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World Wide Group™

Get Out of Your Shell: Three Ways to be More Social

Three girls sit around a tables smiling and talking.

Small talk, ice breakers, sweaty palms, awkward silence … let’s face it: social interactions aren’t always easy to navigate. Even reading the title of this post might have been enough to make you want to crawl under a blanket for a few hours. 


If socializing isn’t exactly your idea of “fun,” you’re not alone. But the reality is that connecting with other people is critical to our health and wellbeing (read up on the science behind it here). Not to mention, if you’re in the business of dealing with people, the ability to socialize is essential to your success. So, before you start brainstorming excuses to get out of an upcoming event (e.g., “Sorry, I can’t come. My cat fell asleep on my keys …”), hear us out. We’ve got three tips to help you feel confident in any social setting—and maybe even have a little fun while you’re at it! 

A person wearing a brown sweater rests their arms on a wooden beam while folding their hands.

Start with your mindset.

Socializing starts internally. After all, it’s hard to be confident if you’re constantly telling yourself that you’re too awkward, too shy, too much, or too boring, right? Here’s the good news: You are in charge of your mindset. When you start to feel that pre-social event negativity creeping in, combat it by repeating positive mantras like these: 

  • I enjoy learning about new people.
  • I’m interesting and fun to be around.
  • I have valuable ideas to share with others.
  • I don’t have to be anything other than my authentic self.
A group of people sit in a circle with journals on their laps.

Get in the habit of saying, "yes."

You’ll never improve your social skills if you don’t get out there and … well, socialize. That’s why this next step is essentialStart saying “yes” to things you would normally turn downAccept the invite to dinner with colleagues or agree to going to coffee with a new friend (or even make the first move yourself!). While these environments may not feel the most comfortable, theyre situations that will help you grow the most. 


If you’re looking for a new way to put yourself out there, try picking up a social hobby. It’s amazing how easy it is to establish natural connections when you’re bonding with people over a shared interest. That’s why some of the best connections are built in yoga studios, book clubs, and cooking classes. You already know you share a hobby, and that lays the groundwork for finding out what else you have in commonPick a few social hobby ideas from this list that spark your interest and go try them out!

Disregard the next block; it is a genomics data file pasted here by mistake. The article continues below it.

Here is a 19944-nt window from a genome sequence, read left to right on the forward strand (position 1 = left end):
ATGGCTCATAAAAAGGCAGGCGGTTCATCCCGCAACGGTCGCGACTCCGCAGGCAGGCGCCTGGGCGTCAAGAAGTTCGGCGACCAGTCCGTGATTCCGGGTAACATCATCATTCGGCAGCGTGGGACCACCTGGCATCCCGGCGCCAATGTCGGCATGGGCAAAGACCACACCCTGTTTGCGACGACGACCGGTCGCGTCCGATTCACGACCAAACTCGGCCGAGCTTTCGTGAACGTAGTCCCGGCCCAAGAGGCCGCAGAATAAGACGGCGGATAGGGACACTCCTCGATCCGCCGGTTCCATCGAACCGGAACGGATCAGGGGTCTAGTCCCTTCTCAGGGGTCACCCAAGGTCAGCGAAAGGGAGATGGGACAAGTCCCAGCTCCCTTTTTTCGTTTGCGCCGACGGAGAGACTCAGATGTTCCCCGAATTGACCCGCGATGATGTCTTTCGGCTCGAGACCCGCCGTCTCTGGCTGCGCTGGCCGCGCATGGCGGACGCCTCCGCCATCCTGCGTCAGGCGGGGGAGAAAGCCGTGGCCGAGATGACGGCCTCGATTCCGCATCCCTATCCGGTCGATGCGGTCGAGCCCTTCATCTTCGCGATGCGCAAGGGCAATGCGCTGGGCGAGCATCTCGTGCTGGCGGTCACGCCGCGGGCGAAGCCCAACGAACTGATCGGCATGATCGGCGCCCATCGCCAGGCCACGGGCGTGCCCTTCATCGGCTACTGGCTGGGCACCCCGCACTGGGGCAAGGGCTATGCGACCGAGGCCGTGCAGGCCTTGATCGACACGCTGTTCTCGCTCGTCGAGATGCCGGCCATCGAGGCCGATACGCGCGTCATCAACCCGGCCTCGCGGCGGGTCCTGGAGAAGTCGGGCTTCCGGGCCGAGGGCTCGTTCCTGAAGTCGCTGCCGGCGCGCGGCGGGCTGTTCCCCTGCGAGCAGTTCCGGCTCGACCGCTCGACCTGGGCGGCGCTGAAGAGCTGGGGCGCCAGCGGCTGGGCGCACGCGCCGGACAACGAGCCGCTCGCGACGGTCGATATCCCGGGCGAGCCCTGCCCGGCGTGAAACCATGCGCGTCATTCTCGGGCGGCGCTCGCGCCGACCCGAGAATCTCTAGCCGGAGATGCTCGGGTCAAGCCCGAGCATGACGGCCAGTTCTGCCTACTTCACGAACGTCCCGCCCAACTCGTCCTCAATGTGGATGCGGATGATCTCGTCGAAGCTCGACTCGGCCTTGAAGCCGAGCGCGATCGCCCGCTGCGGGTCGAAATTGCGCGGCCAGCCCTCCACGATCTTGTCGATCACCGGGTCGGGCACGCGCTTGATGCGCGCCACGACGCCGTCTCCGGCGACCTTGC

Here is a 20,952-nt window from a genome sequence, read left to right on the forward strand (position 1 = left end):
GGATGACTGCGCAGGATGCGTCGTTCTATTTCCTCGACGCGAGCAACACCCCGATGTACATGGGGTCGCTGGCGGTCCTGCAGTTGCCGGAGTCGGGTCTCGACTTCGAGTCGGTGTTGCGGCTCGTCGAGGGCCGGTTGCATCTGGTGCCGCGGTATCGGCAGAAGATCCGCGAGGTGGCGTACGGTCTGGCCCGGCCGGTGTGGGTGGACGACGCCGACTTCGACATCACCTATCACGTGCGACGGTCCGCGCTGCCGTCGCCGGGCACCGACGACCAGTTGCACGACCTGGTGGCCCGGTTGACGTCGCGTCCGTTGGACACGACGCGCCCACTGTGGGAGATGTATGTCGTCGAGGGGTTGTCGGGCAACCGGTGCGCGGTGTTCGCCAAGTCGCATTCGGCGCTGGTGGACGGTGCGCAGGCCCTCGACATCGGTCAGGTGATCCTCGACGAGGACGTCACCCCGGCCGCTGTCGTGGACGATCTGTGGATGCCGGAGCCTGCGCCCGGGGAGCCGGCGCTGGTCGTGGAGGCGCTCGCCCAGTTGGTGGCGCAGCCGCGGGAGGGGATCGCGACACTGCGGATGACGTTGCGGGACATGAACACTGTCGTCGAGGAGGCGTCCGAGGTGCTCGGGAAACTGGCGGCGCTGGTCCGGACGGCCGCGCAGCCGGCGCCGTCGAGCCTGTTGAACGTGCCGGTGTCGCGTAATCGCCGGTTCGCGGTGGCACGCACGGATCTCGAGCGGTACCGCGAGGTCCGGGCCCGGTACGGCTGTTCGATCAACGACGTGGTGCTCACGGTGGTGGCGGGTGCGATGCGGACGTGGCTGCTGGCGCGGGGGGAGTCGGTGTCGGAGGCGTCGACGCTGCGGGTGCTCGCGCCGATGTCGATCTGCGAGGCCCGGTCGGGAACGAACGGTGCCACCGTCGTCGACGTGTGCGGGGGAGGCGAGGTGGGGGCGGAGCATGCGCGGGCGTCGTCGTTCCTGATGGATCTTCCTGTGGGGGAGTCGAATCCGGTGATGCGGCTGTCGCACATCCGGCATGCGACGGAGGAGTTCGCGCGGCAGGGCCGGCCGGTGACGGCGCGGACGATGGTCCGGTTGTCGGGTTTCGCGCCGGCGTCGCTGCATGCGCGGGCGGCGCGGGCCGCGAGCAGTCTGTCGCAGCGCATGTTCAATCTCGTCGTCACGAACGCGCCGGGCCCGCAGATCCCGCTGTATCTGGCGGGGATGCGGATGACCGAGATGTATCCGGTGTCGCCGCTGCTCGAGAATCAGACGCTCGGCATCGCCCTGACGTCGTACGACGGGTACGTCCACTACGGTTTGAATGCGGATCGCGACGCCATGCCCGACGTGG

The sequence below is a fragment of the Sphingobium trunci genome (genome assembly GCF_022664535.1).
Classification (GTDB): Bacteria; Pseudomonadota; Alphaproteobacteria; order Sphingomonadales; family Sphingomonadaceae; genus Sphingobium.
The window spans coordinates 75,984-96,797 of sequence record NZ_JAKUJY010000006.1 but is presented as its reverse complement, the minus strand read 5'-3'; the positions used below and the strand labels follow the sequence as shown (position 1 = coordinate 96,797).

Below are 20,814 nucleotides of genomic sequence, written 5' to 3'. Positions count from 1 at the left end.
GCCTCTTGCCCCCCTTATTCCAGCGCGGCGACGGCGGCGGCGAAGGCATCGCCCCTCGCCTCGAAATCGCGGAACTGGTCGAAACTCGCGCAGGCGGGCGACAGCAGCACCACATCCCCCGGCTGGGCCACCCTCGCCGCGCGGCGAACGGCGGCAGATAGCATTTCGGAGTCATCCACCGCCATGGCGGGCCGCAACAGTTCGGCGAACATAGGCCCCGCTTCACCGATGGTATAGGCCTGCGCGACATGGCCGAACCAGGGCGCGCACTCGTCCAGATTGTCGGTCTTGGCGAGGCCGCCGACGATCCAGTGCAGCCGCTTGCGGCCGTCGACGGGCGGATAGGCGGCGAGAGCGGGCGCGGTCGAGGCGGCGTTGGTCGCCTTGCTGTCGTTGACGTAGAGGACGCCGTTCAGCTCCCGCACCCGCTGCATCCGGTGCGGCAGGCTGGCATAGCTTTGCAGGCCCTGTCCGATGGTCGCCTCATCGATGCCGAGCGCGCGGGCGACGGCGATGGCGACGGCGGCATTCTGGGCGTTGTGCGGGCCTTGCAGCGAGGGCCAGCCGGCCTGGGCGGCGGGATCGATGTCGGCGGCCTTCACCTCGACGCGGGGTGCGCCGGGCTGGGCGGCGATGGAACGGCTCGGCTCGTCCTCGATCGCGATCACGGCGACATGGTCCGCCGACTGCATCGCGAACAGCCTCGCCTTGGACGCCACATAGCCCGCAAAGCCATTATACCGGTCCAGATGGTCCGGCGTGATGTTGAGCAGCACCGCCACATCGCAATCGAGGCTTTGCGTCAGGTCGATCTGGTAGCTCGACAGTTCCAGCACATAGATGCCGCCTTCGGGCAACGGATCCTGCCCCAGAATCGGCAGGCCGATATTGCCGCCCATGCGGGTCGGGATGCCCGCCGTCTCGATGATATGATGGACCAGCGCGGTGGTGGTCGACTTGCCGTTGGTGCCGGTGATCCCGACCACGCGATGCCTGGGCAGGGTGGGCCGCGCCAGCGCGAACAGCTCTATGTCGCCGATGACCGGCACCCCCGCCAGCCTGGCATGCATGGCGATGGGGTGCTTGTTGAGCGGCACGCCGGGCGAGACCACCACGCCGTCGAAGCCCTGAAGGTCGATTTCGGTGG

A large group of people cross the street using a crosswalk.

Remember that people are just ... people.

Other people are just as critical of themselves as you are of yourself. In fact, in his book, How to Win Friends & Influence PeopleDale Carnegie estimates that we spend about 95% of our time thinking about ourselves. So, while you’re worrying about how someone interpreted a comment you made an hour ago, they’re probably agonizing over something they said.  


Keep this one in mind because it’s important: We’re all human. We all have that awkward conversation from that one time in high school that still keeps us up at night. And we all just want to feel connected, validated, and understood. Even the most confident leaders and speakers are, at their core, just like you and me.  

Four women talk and smile while sitting around two white, round coffee tables.

Let's get social.

You’ve read our tips, you’re feeling inspired, and youre ready to get out there and strike up a conversation. Woohoo, we’re rooting for you! Here are our favorite conversation starters to help you kick off your social interactions with confidence: 

  • Have you listened to any good podcasts lately?
  • I love your shirt! Where did you get it?
  • Have you done anything exciting lately?
  • What was the highlight of your week?
  • Do you have any fun plans for the weekend?
  • Where did you grow up? 

We wish we could tell you that by reading this post, you’ll magically transform into a social butterfly overnight. Unfortunately, it doesn’t quite work like that. This is one life skill that takes time, trial and error, and a commitment to leaning into those usually uncomfortable situations. If you stick with it, you’ll soon start to notice yourself not only surviving but thriving in any social setting. 

Looking for ways to up your self-confidence?

Read our post for three questions to find your unique strengths.
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